Film: Free the Movies!

Streaming movies flow like a river.

by Michael Bergeron

FTA

Jane Fonda was not the only American citizen to visit North Vietnam during that country’s conflict with the U.S. but she’s the poster child for those that did. The previous year, 1971, Fonda and Donald Sutherland (along with Pamela Donegan, Holly Near, Len Chandler, Paul Mooney, others) filmed a tour titled FTA with an anti-war theme not unlike a bizarro world version of the Bob Hope USO shows.

FTA is an acronym that alternately means ‘Free the Army,’ ‘Fun Travel and Adventure’ and ‘Fuck the Army.’

The movie captures the second leg of the FTA tour, which took in military bases along the Pacific Rim. The shows were performed at clubs or coffee houses adjacent to the bases as they were refused permission to actually step inside the military property.

The resulting film “FTA” (sometimes spelled “F. T. A.”) unwinds with a combination of the skits and songs from the show interspersed with interviews from service members, most of who were in opposition to the Vietnam War.

The film was released right after Fonda’s visit to Hanoi and lasted a week in theaters. For years until a revival and DVD release in 2009 “FTA” was AWOL except on bootleg copies. On March 5 Kino Lorber will release a restored 4K version (with a Blu-ray release presumably to follow). Seeing the film in this pristine state truly captures the spirit of those tumultuous times. Note that Sutherland and Fonda also appeared together in classic ‘70s films like “Klute” and “Steelyard Blues.”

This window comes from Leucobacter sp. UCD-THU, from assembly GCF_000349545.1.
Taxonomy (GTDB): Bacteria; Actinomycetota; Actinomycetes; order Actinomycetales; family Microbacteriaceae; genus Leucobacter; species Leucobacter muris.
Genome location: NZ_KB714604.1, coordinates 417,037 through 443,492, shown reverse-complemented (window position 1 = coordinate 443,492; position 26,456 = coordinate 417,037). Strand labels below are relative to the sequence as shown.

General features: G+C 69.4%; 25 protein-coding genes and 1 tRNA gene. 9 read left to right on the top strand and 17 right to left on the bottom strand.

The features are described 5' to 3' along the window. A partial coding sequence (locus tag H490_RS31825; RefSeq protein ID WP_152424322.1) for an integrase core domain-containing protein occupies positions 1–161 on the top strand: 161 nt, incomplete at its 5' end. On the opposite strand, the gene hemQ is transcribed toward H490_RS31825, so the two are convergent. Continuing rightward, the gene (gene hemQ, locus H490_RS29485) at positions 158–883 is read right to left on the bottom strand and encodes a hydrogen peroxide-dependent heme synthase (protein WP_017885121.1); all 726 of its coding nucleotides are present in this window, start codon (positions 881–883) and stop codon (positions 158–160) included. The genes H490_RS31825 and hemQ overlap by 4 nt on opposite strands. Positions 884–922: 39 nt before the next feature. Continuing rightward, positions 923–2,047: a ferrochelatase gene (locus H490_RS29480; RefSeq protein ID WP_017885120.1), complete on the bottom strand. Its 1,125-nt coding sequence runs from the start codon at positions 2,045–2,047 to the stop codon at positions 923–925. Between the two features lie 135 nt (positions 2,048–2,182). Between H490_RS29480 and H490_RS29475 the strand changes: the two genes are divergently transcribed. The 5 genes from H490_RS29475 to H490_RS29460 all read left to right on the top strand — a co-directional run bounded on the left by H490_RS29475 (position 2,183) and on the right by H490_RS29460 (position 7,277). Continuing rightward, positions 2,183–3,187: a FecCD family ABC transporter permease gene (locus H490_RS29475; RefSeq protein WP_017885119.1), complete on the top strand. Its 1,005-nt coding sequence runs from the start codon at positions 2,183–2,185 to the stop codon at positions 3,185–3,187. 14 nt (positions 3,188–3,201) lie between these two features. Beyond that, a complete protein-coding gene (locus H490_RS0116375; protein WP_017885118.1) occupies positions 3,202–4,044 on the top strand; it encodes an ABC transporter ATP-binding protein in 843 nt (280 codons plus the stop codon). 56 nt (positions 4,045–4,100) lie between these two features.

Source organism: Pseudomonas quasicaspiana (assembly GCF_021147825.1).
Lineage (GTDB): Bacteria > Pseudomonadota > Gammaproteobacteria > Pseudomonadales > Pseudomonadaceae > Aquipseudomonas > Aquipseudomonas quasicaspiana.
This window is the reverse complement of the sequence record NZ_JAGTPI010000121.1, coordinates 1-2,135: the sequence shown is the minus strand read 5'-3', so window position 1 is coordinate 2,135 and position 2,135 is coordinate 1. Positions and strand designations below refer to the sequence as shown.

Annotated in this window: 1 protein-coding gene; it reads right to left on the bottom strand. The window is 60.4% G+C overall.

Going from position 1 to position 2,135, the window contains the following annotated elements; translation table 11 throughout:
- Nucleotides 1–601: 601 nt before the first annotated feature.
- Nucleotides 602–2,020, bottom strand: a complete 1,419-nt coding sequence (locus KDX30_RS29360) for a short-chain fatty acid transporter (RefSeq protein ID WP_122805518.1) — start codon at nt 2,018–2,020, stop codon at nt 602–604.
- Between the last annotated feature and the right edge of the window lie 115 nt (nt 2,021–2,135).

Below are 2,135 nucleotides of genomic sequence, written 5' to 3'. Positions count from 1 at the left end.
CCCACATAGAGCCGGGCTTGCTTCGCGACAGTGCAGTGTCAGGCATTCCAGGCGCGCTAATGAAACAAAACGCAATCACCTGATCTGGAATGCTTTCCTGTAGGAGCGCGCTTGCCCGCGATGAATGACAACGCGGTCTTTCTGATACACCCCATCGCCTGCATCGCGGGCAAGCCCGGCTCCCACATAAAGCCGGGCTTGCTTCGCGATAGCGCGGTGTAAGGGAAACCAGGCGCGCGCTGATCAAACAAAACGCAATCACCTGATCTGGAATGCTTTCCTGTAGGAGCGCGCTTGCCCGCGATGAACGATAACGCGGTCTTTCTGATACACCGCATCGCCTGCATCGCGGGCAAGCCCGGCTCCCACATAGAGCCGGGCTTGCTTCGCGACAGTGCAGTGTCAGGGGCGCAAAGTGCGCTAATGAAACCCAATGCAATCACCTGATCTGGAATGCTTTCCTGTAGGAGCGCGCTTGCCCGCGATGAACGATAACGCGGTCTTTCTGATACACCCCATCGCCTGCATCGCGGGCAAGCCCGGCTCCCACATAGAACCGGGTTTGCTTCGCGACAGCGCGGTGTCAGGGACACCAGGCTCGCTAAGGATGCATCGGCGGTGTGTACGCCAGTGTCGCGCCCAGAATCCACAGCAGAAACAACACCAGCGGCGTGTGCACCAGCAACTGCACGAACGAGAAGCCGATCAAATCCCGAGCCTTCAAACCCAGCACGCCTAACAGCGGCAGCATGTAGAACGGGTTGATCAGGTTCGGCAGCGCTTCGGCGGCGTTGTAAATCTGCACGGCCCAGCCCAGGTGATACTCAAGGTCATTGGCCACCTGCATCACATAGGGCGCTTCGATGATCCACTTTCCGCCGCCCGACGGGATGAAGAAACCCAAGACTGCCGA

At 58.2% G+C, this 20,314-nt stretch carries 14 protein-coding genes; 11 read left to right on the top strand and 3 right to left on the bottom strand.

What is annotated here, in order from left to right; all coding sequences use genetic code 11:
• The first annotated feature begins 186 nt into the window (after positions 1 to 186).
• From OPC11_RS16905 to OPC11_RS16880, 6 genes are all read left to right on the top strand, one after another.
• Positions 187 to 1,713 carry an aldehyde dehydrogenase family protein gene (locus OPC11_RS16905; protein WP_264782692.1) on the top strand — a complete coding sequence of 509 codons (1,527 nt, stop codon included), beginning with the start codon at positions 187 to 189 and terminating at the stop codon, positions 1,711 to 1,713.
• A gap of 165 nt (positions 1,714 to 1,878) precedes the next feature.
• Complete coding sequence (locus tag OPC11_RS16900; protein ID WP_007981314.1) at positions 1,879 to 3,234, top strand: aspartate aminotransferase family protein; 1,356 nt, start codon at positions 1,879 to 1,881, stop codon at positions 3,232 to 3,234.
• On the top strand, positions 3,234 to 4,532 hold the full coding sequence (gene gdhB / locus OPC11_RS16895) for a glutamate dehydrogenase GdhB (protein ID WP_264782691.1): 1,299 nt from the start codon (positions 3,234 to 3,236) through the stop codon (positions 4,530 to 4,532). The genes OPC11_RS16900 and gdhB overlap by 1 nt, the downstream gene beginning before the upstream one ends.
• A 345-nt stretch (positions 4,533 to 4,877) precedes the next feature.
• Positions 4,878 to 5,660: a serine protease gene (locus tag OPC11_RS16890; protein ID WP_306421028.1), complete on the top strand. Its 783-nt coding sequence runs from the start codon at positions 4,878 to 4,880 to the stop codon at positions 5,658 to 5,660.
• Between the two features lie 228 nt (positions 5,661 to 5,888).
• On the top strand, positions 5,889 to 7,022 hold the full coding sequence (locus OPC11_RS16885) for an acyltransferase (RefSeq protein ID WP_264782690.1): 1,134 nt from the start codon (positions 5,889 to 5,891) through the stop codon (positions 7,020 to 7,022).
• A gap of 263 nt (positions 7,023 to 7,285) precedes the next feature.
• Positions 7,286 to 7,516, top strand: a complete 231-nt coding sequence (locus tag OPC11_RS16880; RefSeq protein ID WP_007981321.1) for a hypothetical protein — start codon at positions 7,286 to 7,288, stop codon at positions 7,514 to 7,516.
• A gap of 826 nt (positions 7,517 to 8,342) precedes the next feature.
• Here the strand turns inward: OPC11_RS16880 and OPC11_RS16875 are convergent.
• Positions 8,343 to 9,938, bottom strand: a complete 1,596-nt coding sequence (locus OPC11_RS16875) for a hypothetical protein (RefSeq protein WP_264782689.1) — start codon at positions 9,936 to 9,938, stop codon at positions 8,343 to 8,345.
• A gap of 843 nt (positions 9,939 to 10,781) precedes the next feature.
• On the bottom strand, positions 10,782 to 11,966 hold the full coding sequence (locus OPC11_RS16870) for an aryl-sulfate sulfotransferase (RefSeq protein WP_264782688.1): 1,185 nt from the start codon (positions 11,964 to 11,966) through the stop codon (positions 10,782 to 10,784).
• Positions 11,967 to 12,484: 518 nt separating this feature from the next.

Stray

With character names like Zeytin, Nazar and Kartal one would assume a film was about ancient Greek characters. Actually these are the names of stray dogs that populate the brilliant new documentary “Stray.”

Although from a different director and creative team, “Stray” could easily be paired with the documentary on stray cats called “Kedi” that came out in 2016.

“Stray” follows misshapen canines throughout Istanbul and other parts of Turkey. The only dialogue heard is overlapping conversations between humans spoken in the background. Many of the shots are framed with Leone style close-ups of the dogs while for the most part the people are only seen from the waist down.

There are some very poetic moments that are punctuated by quotes from Greek philosophers like Diogenes of Sinope. (Diogenes was born in a city in Turkey along the Black Sea.) These dogs know just where to lay their weary bodies whether it’s alongside homeless juvenile Syrian immigrants or in a narrow median along a busy street just inches from teeming cars.

“Strays” barely runs 70-minutes but contains multitudes of insight. One closing shot has Zeytin howling (or is it singing?) along with a loudspeaker broadcast of the evening prayer.

Nomadland

Chloé Zhao, director of “Nomadland,” uses non-professional actors to compliment her films, sometimes to excess. The only professional actors in the story are Frances McDormand and David Strathairn, who are joined by real life nomads including Swankie, Linda May and Bob Wells.

“Nomadland” plays like a documentary examining the lives of displaced people who live in their vehicles while traveling from state to state seeking seasonable employment. The audience shares their view of the world through the depiction of what you do to survive combined with almost constant scenes set at sunset.